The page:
Virginia Medical Malpractice Admissions: Va. Code Ann. §8.01-52.1 & 8.01-581.20:1 – a Lawyer’s Inadmissibility

Virginia Medical Malpractice Admissions: Va. Code Ann. §8.01-52.1 & 8.01-581.20:1 – a Lawyer’s Inadmissibility

House Bill 2057 passed the Virginia General Assembly in 2009. Effective July 1, 2009, it amends Va. Code Ann. §8.01-52.1 and §8.01-581.20:1.

Prior to amendment, the statute rendered certain so-called “gestures expressing sympathy or general sense of benevolence” inadmissible against a healthcare provider in cases of nursing home abuse and other medical malpractice. The amendment expands that to include “commiseration, condolence, compassion . . . together with apologies.”

At common law and in court rules, such admissions of liability or other statements against interest by a wrongdoer could be introduced in cases of nursing home abuse and other medical malpractice. Hence, the statute and its amendment is protectionist legislation enjoyed by healthcare providers and no other citizens of Virginia.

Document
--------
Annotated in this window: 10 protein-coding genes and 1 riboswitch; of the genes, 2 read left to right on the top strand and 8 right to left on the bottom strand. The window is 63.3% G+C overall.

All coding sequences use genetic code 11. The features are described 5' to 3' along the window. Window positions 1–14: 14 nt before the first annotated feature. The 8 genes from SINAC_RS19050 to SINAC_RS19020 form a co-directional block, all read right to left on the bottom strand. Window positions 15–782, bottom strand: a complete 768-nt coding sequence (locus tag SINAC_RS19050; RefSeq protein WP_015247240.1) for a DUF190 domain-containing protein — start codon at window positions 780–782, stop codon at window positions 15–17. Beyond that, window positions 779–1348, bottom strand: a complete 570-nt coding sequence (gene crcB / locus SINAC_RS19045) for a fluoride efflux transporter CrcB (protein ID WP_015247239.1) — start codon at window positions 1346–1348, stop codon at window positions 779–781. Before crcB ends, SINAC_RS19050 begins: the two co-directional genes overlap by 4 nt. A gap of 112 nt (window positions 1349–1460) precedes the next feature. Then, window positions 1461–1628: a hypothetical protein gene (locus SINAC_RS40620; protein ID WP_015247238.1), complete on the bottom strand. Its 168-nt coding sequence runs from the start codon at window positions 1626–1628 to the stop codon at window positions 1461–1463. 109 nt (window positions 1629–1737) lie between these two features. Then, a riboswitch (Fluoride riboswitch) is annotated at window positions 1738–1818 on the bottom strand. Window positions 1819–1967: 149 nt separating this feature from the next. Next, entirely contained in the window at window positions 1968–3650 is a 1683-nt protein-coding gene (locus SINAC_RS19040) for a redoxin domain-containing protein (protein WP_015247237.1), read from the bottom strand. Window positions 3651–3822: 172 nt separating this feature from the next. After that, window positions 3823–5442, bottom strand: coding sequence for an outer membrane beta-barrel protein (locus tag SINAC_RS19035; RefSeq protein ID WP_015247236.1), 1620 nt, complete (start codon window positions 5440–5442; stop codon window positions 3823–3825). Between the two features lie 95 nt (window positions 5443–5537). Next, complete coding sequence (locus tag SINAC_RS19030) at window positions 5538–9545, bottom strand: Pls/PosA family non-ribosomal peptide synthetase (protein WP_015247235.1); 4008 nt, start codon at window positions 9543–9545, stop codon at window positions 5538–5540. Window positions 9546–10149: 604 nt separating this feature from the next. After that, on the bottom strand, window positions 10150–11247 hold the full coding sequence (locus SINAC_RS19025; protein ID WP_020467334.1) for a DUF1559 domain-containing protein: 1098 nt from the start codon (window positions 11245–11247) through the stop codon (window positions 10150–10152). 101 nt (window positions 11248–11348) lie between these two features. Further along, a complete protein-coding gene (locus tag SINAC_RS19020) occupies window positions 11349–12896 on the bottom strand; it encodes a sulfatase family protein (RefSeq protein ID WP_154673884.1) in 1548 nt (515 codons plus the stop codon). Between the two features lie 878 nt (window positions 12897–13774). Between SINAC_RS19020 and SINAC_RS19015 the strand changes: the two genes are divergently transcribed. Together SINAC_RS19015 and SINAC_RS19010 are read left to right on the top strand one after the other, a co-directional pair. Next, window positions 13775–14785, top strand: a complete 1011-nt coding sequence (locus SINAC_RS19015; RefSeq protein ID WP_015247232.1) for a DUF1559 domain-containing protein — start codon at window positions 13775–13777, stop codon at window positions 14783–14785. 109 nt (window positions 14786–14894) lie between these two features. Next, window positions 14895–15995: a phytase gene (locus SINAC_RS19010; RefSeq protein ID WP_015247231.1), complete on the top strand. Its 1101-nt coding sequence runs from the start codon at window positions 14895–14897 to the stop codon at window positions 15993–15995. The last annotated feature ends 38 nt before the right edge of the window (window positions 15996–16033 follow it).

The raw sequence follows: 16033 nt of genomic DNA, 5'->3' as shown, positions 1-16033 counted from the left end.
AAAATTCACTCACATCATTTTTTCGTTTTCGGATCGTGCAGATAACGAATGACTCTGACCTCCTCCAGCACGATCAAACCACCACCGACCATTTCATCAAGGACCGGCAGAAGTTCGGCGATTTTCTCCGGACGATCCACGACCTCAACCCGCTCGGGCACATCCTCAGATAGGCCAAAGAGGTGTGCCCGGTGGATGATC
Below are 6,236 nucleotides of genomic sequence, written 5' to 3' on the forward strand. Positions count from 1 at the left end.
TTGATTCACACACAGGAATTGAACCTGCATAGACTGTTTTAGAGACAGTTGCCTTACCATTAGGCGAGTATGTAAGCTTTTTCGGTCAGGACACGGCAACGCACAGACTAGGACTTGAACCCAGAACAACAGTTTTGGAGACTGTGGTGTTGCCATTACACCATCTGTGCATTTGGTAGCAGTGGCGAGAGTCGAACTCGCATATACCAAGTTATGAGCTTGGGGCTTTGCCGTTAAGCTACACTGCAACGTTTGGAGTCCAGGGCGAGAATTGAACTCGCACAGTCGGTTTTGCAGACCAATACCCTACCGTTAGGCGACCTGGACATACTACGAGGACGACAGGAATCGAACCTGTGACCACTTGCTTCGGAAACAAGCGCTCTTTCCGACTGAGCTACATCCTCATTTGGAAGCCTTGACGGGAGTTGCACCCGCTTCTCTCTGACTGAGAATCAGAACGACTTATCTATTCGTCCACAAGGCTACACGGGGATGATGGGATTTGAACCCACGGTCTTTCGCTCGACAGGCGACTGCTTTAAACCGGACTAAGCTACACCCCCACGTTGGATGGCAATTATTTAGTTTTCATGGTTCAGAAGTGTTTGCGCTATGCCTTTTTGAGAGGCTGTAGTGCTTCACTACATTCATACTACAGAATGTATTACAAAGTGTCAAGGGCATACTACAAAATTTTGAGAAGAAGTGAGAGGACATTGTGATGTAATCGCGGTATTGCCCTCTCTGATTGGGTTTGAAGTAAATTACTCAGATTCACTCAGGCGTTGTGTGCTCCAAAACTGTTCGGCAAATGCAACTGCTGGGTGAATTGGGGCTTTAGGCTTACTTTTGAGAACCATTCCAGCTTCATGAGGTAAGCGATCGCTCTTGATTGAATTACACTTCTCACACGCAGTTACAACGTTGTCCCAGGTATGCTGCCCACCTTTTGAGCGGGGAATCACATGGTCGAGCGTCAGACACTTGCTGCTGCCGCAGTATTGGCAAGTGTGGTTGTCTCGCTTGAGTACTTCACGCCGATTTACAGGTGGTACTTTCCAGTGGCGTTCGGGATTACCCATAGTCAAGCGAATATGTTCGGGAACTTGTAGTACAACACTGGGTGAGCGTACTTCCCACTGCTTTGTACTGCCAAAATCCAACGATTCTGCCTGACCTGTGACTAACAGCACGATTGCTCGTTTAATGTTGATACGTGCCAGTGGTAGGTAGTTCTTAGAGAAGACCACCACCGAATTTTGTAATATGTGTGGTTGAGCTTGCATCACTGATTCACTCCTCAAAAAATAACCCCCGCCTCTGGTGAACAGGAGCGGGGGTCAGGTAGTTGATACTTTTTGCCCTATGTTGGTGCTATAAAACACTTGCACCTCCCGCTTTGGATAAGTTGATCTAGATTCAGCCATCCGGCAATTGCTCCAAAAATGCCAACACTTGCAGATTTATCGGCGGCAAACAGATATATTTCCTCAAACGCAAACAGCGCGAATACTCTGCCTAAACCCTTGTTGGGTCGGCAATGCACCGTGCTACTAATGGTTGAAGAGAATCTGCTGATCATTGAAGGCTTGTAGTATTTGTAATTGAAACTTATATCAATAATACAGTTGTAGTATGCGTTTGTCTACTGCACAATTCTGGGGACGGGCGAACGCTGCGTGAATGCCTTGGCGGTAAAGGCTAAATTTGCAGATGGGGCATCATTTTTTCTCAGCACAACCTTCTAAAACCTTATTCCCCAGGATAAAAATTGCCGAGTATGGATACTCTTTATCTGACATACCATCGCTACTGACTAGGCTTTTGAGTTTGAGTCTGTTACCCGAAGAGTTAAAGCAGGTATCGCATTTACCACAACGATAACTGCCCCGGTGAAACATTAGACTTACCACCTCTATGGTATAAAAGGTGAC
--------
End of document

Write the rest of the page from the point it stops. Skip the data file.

Studies have shown that healthcare providers guilty of nursing home abuse and other medical malpractice who admit liability to their patients after-the-fact are less likely to be sued for their wrongdoing and resulting damages. Thus, this special interest legislation essentially lets all offending healthcare providers admit liability with impunity toward avoiding being sued, but then to duplicitously deny liability to unknown jurors and to gag the knowing victims at trial if still sued.